Temples of Modern India

Updated: Aug 16 2003, 05:30am hrs
It was the late Prime Minister Jawaharlal Nehru who first dubbed our factories, research laboratories, irrigation dams and power stations as the temples of modern India. President Abdul Kalam paid a fitting tribute to the first Prime Minister who unfurled the national tricolour at New Delhis Red Fort by recalling Nehrus views on the eve of the 56th anniversary of our Independence. What it is that for which we would like to be remembered for by future generations the President of the Republic asked the nation. Will we be remembered by the temples, the masjids and gurudwaras we build, or the symbols of prosperity that we leave behind President Kalams appeal to all political and religious leaders and to all opinion makers to declare a moratorium on all divisive issues that have become an impediment to the nations development, should be heartily reciprocated by all right thinking persons interested in the general welfare of the nation and not just in sectional interests. Far too much national energy is invested in causes that do little to enhance peoples welfare and augment national wealth. We must all be engaged feverishly in the business of building a more prosperous and humane nation.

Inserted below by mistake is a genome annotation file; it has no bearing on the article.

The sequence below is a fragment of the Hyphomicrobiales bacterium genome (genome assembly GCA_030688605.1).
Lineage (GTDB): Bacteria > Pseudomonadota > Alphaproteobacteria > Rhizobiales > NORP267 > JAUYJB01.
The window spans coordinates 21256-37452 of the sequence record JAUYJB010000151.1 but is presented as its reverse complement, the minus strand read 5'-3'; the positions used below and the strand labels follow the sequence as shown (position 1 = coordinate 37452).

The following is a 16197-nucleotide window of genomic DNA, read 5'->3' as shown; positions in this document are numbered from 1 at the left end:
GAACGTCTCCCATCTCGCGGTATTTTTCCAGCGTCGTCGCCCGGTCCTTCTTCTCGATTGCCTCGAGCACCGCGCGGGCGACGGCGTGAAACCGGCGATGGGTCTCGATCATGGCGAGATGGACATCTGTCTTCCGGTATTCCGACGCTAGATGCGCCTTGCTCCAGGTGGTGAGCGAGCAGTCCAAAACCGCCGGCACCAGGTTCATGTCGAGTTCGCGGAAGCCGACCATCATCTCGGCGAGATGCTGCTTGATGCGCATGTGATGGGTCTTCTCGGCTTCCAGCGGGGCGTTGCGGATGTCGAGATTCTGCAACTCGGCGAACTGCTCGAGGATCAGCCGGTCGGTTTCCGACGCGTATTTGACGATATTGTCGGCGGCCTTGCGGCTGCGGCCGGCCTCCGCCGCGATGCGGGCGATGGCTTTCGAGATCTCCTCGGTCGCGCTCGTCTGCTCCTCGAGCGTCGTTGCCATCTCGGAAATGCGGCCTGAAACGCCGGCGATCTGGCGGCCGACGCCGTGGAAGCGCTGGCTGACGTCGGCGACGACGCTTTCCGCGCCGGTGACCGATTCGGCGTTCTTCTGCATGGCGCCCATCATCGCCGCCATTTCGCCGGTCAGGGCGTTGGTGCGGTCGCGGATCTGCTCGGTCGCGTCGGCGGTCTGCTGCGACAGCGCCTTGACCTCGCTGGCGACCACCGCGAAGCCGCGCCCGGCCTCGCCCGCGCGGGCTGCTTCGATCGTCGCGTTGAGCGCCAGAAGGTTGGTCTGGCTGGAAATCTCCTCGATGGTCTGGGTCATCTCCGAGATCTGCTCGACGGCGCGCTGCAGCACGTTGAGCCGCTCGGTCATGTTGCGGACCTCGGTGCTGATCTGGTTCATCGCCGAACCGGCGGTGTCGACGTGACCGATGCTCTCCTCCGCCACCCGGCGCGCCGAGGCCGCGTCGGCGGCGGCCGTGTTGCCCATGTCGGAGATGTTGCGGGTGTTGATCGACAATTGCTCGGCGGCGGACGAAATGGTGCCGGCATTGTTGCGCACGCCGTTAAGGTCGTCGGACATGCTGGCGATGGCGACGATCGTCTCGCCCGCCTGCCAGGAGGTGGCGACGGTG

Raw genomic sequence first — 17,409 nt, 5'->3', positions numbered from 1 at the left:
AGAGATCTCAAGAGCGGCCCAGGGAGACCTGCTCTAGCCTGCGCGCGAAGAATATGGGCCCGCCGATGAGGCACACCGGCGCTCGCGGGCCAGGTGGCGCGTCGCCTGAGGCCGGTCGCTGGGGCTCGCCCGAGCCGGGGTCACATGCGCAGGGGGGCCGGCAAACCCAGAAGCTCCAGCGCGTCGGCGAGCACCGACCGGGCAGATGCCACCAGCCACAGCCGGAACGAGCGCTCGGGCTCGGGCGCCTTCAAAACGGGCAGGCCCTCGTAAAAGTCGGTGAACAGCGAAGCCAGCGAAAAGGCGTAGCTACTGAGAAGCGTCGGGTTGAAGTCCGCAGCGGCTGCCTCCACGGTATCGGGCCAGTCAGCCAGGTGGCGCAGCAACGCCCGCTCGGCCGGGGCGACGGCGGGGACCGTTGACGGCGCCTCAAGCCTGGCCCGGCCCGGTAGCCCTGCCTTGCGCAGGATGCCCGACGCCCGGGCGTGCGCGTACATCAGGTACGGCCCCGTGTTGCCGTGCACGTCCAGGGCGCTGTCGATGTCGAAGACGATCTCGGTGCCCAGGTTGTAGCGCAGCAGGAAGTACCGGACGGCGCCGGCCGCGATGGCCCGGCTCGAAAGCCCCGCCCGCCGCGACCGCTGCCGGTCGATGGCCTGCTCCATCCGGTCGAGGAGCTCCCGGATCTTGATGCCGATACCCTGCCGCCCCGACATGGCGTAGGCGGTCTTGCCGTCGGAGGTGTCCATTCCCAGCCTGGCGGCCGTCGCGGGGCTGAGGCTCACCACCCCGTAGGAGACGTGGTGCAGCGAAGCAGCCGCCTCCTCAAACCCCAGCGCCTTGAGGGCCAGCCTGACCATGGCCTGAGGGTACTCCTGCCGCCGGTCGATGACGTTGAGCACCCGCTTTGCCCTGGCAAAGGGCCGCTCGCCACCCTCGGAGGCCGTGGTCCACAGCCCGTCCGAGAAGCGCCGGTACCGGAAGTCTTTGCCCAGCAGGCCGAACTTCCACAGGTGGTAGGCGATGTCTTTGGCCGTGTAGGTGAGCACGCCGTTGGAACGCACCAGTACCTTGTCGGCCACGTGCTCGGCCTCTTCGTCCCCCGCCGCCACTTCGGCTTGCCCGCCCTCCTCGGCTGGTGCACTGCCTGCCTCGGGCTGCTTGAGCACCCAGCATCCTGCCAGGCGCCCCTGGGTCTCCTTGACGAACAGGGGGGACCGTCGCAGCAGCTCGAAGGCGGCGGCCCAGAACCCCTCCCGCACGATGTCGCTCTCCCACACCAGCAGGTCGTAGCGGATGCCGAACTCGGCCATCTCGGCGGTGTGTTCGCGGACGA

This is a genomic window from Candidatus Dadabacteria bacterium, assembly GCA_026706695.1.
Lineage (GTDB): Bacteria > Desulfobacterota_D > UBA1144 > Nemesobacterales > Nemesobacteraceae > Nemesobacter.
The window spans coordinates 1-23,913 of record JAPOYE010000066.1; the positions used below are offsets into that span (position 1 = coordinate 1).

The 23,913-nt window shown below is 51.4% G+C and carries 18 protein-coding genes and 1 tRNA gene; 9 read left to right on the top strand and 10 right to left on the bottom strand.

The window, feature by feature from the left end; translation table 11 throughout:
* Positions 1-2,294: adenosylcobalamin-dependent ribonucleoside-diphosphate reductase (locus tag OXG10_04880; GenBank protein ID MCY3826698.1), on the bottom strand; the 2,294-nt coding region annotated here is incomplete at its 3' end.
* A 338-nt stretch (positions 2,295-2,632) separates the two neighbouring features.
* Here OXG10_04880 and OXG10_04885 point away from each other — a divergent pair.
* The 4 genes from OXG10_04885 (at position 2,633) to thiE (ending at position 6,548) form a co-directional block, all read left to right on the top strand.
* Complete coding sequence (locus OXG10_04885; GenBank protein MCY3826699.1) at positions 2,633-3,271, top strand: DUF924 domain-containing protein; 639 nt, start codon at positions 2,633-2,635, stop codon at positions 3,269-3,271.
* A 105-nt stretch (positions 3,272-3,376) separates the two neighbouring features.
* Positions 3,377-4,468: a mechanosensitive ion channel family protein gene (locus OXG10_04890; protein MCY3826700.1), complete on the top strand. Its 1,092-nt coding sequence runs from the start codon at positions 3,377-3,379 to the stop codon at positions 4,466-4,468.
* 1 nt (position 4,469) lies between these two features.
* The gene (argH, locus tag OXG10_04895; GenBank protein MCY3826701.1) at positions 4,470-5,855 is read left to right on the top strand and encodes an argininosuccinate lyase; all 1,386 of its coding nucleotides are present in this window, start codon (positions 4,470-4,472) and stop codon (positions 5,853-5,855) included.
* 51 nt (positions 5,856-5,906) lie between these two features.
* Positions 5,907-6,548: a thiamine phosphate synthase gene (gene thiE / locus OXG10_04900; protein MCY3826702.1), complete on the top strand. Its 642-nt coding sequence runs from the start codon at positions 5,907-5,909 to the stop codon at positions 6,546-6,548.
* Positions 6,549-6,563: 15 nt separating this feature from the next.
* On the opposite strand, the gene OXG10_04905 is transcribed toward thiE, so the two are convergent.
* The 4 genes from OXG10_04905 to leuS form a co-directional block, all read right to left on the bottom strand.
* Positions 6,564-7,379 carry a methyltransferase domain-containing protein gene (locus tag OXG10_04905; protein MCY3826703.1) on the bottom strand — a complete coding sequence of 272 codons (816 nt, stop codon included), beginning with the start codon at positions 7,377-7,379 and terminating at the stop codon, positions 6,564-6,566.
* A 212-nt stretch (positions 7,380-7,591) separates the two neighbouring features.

There is no doubt that this country has progressed beyond recognition in its 56 years of existence. For the first half of those years, there were even doubts about whether we would in fact survive as a nation. Indias unity and integrity and the nations survival and growth through turbulent and testing times has put paid to the negativism of the Balkanisers. On the economic front too, this country has done well by historical standards. After a half century of virtually zero per cent growth in 1900-1950, Free India first grew at 3.5 per cent for three decades and then at close to 6 per cent for the next two. As Dr Arun Shourie has documented in his essay in The Indian Express this week, there are great success stories of Indian enterprise that give us confidence to deal with the world. The human development indicators show progress unimaginable at the time of Independence. When we compare where we are with where we were, we have reasons to be proud. But, when we compare where we are with where some of our equals are today, then we see that we lag behind and have much to catch up. The task at hand is onerous, yet exciting and promising. There is much talk of a feel good factor in the economy these days. This can prove ephemeral if it is not sustained by increased investment and consumer spending. Investing in the temples of modern India will help, nothing else can.